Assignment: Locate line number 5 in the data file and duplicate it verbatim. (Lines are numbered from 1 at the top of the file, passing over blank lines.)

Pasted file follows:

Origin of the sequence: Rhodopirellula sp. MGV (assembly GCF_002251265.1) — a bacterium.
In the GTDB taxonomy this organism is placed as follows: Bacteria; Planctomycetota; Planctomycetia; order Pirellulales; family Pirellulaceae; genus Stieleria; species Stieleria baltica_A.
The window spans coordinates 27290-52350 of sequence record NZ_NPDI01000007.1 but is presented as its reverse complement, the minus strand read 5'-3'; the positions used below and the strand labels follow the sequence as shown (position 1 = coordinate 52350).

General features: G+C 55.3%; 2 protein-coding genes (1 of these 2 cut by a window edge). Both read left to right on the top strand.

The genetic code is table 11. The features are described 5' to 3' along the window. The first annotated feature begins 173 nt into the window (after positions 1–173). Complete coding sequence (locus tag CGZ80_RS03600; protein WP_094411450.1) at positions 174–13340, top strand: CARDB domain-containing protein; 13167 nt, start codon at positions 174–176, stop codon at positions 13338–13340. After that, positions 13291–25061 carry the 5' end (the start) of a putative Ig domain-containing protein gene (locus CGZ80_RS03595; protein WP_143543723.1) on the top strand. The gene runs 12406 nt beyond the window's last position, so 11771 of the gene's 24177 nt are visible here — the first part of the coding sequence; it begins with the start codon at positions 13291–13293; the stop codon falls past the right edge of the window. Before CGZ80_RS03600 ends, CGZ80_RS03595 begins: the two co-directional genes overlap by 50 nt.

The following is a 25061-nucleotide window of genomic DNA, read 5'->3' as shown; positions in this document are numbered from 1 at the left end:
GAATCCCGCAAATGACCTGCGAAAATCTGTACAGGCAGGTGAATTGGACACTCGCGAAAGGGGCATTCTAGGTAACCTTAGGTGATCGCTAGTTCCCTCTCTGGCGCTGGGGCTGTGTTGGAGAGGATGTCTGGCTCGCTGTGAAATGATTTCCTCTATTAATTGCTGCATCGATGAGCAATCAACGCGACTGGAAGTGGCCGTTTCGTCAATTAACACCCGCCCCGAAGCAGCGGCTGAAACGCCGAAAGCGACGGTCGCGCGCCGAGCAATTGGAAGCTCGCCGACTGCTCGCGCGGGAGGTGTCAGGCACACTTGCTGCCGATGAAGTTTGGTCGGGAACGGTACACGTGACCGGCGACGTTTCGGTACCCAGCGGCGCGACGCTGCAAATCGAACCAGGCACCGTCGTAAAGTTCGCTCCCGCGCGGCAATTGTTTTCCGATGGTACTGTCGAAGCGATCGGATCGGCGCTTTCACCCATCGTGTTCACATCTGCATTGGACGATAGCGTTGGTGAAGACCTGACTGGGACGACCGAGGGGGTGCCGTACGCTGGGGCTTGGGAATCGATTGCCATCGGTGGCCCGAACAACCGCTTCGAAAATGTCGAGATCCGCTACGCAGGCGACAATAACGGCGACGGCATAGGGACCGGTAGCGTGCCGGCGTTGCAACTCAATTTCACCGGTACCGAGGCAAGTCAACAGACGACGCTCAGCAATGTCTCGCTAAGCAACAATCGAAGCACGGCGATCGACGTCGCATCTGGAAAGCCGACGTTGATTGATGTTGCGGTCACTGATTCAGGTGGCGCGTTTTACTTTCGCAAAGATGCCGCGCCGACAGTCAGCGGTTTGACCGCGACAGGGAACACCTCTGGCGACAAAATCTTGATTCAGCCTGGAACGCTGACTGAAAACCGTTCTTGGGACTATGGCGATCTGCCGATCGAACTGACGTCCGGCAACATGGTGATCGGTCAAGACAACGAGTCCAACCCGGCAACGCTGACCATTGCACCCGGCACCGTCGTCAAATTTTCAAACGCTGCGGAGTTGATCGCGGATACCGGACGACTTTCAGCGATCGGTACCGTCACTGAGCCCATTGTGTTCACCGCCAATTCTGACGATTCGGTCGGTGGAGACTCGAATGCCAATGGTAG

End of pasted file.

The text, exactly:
The genetic code is table 11. The features are described 5' to 3' along the window. The first annotated feature begins 173 nt into the window (after positions 1–173). Complete coding sequence (locus tag CGZ80_RS03600; protein WP_094411450.1) at positions 174–13340, top strand: CARDB domain-containing protein; 13167 nt, start codon at positions 174–176, stop codon at positions 13338–13340. After that, positions 13291–25061 carry the 5' end (the start) of a putative Ig domain-containing protein gene (locus CGZ80_RS03595; protein WP_143543723.1) on the top strand. The gene runs 12406 nt beyond the window's last position, so 11771 of the gene's 24177 nt are visible here — the first part of the coding sequence; it begins with the start codon at positions 13291–13293; the stop codon falls past the right edge of the window. Before CGZ80_RS03600 ends, CGZ80_RS03595 begins: the two co-directional genes overlap by 50 nt.